Right-to-die Supreme Court judgement due
The UK's highest court will give its judgement later on the cases of two severely disabled men who want others to be able to help them die.
It involves family of the late Tony Nicklinson, of Wiltshire, who had locked-in syndrome, and Paul Lamb, of Leeds, who was paralysed in a road crash.
They want the law changed to allow doctors to assist patients to die.
The Supreme Court judgement is expected on Wednesday.
The court has had to decide if the law prohibiting assisted suicide is incompatible with the European Convention on Human Rights because it denies Mr Lamb, and others like him, the right to choose the timing of their death.
Clive Coleman, BBC legal correspondent
The Supreme Court judgement is seen as perhaps the most ambitious attempt yet to change the law on the right to die.
Paul Lamb took up the legal challenge brought by the late Tony Nicklinson, who suffered from locked-in syndrome.
At a hearing at the Supreme Court last year his lawyers argued the current prohibition on assisting suicides interfered with his right to a private and family life, because it prevented the most severely disabled from getting medical assistance to end their lives at a time of their choosing.
Any doctor who helped someone to kill themselves would be guilty of assisting a suicide, a criminal offence that carries a maximum prison sentence of 14 years.
Subject to strict safeguards, including the medical assistance being sanctioned by a court, Paul Lamb wants any doctor who does assist a suicide of someone in his position, to have a defence in law.
The defence would be that of "necessity". However, many fear any change to the law on assisted suicide which would make the position of the sick, the infirm and the elderly, more vulnerable.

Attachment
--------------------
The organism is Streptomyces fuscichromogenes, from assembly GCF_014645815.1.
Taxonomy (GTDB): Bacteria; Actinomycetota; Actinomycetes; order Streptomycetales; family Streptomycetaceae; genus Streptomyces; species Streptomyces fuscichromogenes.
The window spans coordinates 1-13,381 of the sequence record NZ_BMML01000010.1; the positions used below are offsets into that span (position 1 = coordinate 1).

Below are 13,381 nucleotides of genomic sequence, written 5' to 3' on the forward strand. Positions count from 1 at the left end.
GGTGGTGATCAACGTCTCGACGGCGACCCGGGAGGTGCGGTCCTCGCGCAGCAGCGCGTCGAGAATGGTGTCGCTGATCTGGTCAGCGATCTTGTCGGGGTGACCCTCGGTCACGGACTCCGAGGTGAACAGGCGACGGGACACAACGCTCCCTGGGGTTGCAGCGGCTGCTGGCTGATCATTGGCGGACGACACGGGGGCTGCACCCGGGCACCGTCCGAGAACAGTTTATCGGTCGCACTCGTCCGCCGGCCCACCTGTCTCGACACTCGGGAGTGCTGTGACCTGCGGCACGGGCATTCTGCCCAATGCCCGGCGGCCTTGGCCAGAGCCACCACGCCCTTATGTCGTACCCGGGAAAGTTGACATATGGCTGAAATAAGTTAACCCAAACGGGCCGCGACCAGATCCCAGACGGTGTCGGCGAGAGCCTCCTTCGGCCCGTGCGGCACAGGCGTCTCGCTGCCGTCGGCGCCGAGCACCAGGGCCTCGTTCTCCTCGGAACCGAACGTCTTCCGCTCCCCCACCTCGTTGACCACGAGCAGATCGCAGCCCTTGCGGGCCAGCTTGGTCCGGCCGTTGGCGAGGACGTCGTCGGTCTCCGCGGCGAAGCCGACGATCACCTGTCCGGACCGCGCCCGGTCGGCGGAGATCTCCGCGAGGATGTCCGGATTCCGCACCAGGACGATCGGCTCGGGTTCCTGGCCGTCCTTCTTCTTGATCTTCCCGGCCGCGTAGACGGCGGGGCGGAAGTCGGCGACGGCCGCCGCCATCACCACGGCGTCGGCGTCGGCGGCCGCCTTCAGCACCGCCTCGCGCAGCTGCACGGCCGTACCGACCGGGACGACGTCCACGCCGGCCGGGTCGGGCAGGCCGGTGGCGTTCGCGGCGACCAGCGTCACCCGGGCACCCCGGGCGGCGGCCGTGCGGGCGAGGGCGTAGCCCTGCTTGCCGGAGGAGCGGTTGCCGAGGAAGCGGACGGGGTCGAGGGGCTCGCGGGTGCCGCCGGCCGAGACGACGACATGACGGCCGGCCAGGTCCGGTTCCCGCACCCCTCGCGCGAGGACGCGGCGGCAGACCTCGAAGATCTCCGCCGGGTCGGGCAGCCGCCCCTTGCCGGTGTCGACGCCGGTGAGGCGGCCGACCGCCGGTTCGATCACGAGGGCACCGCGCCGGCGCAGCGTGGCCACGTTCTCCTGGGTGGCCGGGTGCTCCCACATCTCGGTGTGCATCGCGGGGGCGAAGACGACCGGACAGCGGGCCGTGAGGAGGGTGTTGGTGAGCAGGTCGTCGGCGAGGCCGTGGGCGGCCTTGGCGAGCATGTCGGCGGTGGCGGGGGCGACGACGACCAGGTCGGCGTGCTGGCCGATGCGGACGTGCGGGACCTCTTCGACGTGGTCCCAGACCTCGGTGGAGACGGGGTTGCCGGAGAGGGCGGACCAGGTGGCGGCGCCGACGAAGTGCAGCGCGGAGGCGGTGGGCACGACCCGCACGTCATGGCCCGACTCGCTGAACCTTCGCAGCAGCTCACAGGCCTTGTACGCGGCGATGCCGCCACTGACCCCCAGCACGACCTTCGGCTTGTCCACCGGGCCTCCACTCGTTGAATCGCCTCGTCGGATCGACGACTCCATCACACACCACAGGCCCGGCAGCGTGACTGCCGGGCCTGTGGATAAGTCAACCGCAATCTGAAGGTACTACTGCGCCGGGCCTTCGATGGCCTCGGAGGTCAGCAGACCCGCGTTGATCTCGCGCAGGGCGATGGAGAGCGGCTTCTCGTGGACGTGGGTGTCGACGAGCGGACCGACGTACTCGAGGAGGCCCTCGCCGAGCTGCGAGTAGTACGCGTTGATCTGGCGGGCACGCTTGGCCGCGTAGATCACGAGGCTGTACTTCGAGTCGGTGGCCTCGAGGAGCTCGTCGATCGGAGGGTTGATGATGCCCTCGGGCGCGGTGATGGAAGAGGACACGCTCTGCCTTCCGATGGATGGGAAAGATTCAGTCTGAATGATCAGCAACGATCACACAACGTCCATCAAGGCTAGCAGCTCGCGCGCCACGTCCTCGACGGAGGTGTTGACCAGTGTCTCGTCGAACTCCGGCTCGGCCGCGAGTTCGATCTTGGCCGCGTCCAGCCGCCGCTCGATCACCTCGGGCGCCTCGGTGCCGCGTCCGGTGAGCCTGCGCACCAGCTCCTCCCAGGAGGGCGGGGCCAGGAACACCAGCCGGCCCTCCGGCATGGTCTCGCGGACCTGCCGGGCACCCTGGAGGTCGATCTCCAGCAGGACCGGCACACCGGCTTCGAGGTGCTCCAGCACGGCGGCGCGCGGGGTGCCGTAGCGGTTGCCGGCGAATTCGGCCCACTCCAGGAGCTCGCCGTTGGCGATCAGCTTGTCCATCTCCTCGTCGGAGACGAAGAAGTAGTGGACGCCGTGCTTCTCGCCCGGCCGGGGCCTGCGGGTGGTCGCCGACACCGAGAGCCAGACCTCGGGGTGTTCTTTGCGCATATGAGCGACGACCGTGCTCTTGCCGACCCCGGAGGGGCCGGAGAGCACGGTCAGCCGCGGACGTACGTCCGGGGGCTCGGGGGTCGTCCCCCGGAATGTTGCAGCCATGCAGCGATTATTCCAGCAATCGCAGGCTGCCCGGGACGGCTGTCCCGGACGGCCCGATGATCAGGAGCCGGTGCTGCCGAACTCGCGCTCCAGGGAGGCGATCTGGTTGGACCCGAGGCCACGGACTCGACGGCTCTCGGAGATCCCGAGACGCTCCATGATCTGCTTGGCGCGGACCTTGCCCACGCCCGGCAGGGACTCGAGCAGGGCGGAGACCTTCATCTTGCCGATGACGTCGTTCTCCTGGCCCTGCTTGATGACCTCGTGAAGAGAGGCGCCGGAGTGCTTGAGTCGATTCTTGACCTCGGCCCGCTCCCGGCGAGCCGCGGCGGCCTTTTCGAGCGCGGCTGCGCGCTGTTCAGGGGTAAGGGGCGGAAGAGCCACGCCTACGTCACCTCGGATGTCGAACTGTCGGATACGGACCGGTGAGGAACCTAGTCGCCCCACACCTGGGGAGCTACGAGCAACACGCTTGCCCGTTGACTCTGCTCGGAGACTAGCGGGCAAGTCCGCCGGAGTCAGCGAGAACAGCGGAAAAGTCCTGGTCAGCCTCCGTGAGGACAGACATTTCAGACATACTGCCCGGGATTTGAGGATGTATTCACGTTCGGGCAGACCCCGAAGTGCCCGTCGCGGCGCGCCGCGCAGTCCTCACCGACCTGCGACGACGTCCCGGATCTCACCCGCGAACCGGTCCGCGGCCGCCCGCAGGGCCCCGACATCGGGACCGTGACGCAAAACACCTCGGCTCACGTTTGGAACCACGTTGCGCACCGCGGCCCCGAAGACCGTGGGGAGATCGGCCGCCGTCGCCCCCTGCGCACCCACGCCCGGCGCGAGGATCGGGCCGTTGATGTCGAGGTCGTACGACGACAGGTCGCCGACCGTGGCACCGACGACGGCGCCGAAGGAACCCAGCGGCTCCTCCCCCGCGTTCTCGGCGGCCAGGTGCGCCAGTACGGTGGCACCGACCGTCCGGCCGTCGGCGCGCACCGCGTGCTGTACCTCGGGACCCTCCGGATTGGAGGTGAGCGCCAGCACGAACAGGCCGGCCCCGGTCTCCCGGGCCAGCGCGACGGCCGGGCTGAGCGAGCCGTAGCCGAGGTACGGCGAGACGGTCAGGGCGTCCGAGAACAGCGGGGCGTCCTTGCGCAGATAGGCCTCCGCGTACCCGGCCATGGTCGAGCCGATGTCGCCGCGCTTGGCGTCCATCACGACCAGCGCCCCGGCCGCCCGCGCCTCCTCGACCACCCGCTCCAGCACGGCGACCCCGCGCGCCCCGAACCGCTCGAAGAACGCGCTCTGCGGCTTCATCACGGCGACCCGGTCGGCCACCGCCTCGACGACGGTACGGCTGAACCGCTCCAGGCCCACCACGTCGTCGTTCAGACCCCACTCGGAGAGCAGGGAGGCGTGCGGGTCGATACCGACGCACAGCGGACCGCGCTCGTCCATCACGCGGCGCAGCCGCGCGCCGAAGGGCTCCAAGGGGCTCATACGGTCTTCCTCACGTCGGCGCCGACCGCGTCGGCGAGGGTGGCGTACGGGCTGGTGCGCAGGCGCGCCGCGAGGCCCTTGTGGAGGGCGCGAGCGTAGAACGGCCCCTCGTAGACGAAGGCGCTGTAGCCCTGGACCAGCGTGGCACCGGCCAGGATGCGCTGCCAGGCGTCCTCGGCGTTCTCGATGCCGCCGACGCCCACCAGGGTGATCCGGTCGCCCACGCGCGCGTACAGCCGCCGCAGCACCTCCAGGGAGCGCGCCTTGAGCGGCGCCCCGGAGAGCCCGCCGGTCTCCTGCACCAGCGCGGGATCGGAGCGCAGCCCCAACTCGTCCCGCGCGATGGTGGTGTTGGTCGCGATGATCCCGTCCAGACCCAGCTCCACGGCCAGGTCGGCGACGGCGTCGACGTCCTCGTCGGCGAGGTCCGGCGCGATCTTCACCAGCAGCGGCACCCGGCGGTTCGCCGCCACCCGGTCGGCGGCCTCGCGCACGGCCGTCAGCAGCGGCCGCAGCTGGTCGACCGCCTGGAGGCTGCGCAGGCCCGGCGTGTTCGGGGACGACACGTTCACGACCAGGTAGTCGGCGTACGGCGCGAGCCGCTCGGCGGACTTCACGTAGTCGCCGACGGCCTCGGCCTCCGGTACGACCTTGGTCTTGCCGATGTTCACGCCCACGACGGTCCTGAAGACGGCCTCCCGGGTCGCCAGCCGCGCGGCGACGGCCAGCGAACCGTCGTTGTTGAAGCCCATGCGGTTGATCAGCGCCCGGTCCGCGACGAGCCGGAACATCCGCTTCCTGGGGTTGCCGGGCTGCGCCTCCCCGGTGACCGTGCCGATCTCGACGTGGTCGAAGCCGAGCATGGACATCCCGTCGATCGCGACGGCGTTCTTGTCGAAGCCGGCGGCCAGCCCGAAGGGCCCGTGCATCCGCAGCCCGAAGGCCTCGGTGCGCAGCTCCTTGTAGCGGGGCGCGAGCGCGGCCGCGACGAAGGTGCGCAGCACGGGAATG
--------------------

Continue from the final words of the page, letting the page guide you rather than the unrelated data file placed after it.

The fear is that members of these groups could easily feel themselves to be, or be persuaded that they are, a burden to others and decide to end their lives as a result.
A second man, known only as Martin, wants clarification of the director of public prosecutions's guidance on the position of health professionals who assist a suicide.
The existing guidance is unclear on whether they would be prosecuted.
There are nine judges on the panel, rather than the normal five.
Paul Lamb, 57, has been almost completely paralysed from the neck down since a car accident more than 20 years ago and says he is in constant pain.
He has called for the law to be changed so any doctor who helped him die would have a defence against the charge of murder.
Tony Nicklinson was paralysed from the neck down after suffering a stroke while on a business trip to Athens in 2005.
After losing his High Court battle last year, he refused food and died naturally, aged 58, a week later at his home in Wiltshire. His widow, Jane, is continuing his legal battle.
Earlier last year, Mr Lamb joined forces with Mr Nicklinson's family to fight a joint legal case.
In their Appeal Court case, the decision centred on whether the High Court was right to rule Parliament, not judges, should decide whether the law on assisted dying should change.
The three Court of Appeal judges unanimously dismissed the Nicklinson and Lamb challenge.
In the judgement, the Lord Chief Justice Lord Judge said Parliament represented "the conscience of the nation" when it came to addressing life and death issues, such as abortions and the death penalty.
"Judges, however eminent, do not - our responsibility is to discover the relevant legal principles, and apply the law as we find it," he said.
At the same hearing a third paralysed man won his case seeking clearer prosecution guidance from the director of public prosecutions (DPP) for health workers who help others die.
The man, known only as Martin, wants it to be lawful for a doctor or nurse to help him travel abroad to die with the help of a suicide organisation in Switzerland. His wife and other family want no involvement in his suicide.
The Supreme Court will also deal with the DPP's appeal against the Court of Appeal's ruling in Martin's favour.